Main article: Time travelThe theory of general relativity predicts that if traversable wormholes exist, they could allow time travel.[2] This would be accomplished by accelerating one end of the wormhole to a high velocity relative to the other, and then sometime later bringing it back; relativistic time dilation would result in the accelerated wormhole mouth aging less than the stationary one as seen by an external observer, similar to what is seen in the twin paradox. However, time connects differently through the wormhole than outside it, so that synchronized clocks at each mouth will remain synchronized to someone traveling through the wormhole itself, no matter how the mouths move around.[22] This means that anything which entered the accelerated wormhole mouth would exit the stationary one at a point in time prior to its entry. For example, consider two clocks at both mouths both showing the date as 2000. After being taken on a trip at relativistic velocities, the accelerated mouth is brought back to the same region as the stationary mouth with the accelerated mouth's clock reading 2004 while the stationary mouth's clock read 2012. A traveler who entered the accelerated mouth at this moment would exit the stationary mouth when its clock also read 2004, in the same region but now eight years in the past. Such a configuration of wormholes would allow for a particle's world line to form a closed loop in spacetime, known as a closed timelike curve. It is thought that it may not be possible to convert a wormhole into a time machine in this manner; the predictions are made in the context of general relativity, but general relativity does not include quantum effects. Analyses using the semiclassical approach to incorporating quantum effects into general relativity have sometimes indicated that a feedback loop of virtual particles would circulate through the wormhole with ever-increasing intensity, destroying it before any information could be passed through it, in keeping with the chronology protection conjecture. This has been called into question by the suggestion that radiation would disperse after traveling through the wormhole, therefore preventing infinite accumulation. The debate on this matter is described by Kip S. Thorne in the book Black Holes and Time Warps, and a more technical discussion can be found in The quantum physics of chronology protection by Matt Visser.[23] There is also the Roman ring, which is a configuration of more than one wormhole. This ring seems to allow a closed time loop with stable wormholes when analyzed using semiclassical gravity, although without a full theory of quantum gravity it is uncertain whether the semiclassical approach is reliable in this case. === Inter-universe travel ===A possible resolution to the paradoxes resulting from wormhole-enabled time travel rests on the many-worlds interpretation of quantum mechanics. In 1991 David Deutsch showed that quantum theory is fully consistent (in the sense that the so-called density matrix can be made free of discontinuities) in spacetimes with closed timelike curves.[24] However, later it was shown that such model of closed timelike curve can have internal inconsistencies as it will lead to strange phenomena like distinguishing non orthogonal quantum states and distinguishing proper and improper mixture.[25][26] Accordingly, the destructive positive feedback loop of virtual particles circulating through a wormhole time machine, a result indicated by semi-classical calculations, is averted. A particle returning from the future does not return to its universe of origination but to a parallel universe. This suggests that a wormhole time machine with an exceedingly short time jump is a theoretical bridge between contemporaneous parallel universes.[27] Because a wormhole time-machine introduces a type of nonlinearity into quantum theory, this sort of communication between parallel universes is consistent with Joseph Polchinski’s discovery of an “Everett phone” in Steven Weinberg’s formulation of nonlinear quantum mechanics.[28] == Metrics ==Theories of wormhole metrics describe the spacetime geometry of a wormhole and serve as theoretical models for time travel. An example of a (traversable) wormhole metric is the following: :$ds^2= - c^2 dt^2 + dl^2 + (k^2 + l^2)(d \theta^2 + \sin^2 \theta \, d\phi^2).$ One type of non-traversable wormhole metric is the Schwarzschild solution (see the first diagram): :$ds^2= - c^2 \left(1 - \frac{2GM}{rc^2}\right)dt^2 + \frac{dr^2}{1 - \frac{2GM}{rc^2}} + r^2(d \theta^2 + \sin^2 \theta \, d\phi^2).$ == In fiction ==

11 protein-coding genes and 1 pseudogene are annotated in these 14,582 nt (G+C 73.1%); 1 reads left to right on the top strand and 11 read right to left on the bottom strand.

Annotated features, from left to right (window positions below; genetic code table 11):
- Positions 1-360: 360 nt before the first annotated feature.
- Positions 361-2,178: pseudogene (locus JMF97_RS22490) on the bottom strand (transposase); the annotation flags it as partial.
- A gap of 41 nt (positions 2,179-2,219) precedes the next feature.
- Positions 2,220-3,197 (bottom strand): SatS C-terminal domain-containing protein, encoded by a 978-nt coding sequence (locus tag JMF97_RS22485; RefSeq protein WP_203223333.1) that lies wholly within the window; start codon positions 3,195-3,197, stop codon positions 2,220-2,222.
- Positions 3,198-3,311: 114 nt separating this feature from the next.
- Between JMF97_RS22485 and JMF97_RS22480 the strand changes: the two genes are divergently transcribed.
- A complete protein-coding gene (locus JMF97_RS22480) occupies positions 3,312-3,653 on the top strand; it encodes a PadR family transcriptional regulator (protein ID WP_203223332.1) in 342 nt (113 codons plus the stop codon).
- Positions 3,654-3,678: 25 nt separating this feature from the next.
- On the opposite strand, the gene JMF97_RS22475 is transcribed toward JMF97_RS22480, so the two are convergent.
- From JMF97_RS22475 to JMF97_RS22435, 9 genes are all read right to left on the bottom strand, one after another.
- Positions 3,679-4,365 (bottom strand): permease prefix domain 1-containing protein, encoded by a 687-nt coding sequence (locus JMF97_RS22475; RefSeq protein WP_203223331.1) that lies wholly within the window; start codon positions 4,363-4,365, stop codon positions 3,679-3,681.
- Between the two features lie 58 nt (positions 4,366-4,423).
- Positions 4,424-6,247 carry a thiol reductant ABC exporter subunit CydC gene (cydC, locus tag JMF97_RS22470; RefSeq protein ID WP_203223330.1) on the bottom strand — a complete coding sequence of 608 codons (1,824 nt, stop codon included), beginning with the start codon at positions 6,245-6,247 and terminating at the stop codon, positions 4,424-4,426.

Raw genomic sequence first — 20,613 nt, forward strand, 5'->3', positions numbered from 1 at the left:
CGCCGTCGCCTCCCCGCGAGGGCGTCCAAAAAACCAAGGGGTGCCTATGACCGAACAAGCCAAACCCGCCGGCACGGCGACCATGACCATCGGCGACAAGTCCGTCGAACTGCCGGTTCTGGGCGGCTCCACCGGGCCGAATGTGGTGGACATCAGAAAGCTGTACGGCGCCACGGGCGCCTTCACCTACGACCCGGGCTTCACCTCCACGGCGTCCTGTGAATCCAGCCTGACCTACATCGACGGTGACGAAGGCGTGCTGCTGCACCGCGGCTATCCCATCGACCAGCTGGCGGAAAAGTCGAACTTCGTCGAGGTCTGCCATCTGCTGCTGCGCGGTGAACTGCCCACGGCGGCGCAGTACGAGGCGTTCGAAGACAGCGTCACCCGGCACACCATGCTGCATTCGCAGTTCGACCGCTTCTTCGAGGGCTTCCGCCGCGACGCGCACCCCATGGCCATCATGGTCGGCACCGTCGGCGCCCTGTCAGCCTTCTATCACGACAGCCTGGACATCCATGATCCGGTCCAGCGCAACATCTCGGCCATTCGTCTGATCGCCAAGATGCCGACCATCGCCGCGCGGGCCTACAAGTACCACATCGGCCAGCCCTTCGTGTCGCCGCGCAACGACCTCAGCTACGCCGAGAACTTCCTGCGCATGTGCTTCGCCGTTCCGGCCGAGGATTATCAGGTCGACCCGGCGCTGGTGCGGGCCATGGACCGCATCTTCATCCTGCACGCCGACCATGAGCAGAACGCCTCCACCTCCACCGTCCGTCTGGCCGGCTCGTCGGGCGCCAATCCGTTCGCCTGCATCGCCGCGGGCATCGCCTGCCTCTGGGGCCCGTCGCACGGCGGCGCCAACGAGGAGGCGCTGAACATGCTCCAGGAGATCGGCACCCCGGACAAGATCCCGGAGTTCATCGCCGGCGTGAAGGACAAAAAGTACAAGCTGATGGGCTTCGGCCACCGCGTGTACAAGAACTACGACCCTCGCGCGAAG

Main article: Wormholes in fiction Wormholes are a common element in science fiction as they allow interstellar, intergalactic, and sometimes interuniversal travel within human timescales. They have also served as a method for time travel. == See also ==* Black hole* Closed timelike curve* Faster-than-light* Exotic star* Gödel universe* Krasnikov tube* Non-orientable wormhole* Self-consistency principle* Retrocausality* Ring singularity* Roman ring* White hole* Universe == Notes ==
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11. Coleman, Korte, Hermann Weyl's Raum - Zeit - Materie and a General Introduction to His Scientific Work, p. 199
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15. Other computer-rendered images and animations of traversable wormholes can be seen on this page by the creator of the image in the article, and this page has additional renderings.
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23. The quantum physics of chronology protection